After reading Robert Adair's classic book The Physics of Baseball over 20 years ago, I thought I knew everything there was to know about the subject. Since then I have learned much more, due in part to a vast quantity of experimental work done in the intervening period and in part to some superb tools that are now available, allowing detailed studies that were not available to Adair at the time he wrote his book. The advances have come in two broad areas: The physics of the ball-bat collision and the aerodynamics of a baseball. The advances in these two areas have furthered our understanding of the physics and will be the primary focus of my talk. Perhaps surprisingly, they have had a practical application to the game itself. I will give several examples, including the following:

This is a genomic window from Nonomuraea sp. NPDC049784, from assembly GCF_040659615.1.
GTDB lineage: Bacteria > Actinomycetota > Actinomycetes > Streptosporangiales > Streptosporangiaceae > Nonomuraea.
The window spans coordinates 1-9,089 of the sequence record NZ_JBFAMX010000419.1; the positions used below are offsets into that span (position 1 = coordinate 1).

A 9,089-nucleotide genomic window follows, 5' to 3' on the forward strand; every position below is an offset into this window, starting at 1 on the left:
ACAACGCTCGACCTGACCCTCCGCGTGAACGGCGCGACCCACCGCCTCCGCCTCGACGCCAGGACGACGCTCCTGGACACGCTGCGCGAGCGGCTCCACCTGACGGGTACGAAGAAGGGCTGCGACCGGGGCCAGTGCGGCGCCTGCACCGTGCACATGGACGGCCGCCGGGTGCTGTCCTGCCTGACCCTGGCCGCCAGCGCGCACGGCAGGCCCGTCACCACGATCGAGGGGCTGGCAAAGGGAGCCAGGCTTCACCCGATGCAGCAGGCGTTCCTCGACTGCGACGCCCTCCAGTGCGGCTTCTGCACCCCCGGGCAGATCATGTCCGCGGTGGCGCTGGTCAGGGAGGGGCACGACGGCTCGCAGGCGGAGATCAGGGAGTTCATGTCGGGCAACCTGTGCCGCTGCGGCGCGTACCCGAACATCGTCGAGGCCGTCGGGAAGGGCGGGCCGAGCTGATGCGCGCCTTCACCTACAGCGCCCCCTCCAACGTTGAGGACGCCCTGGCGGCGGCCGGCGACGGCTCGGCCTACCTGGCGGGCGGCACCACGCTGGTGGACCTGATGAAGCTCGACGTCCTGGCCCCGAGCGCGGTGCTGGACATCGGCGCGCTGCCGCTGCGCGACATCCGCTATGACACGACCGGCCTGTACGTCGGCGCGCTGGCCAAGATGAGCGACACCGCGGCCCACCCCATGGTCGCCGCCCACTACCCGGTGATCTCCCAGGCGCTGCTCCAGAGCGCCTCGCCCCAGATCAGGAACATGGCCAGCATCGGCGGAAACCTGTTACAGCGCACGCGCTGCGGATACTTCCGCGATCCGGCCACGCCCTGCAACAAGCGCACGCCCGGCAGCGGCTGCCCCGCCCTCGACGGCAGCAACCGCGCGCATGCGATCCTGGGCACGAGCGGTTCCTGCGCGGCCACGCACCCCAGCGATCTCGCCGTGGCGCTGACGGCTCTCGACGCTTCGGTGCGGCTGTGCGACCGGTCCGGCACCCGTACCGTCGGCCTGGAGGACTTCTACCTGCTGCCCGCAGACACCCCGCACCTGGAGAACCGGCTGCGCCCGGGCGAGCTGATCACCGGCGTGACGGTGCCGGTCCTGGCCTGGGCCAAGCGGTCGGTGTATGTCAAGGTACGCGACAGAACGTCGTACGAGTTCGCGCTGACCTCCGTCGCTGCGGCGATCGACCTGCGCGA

What is the role of the batter's grip during the ball-bat collision?
Why do aluminum bats perform better than wood bats?
How do atmospheric conditions affect the flight of the baseball?
What's the role of spin in the flight of the baseball?
What's the deal with the humidor?
Not covered in the talk will be the reasons for the big increase in home runs in MLB over the past few seasons. But if you ask during the Q&A session, I'll be glad to tell you all I know! My goal is that the talk should have something for everybody, whether your interest is primarily physics, baseball, or the intersection between them.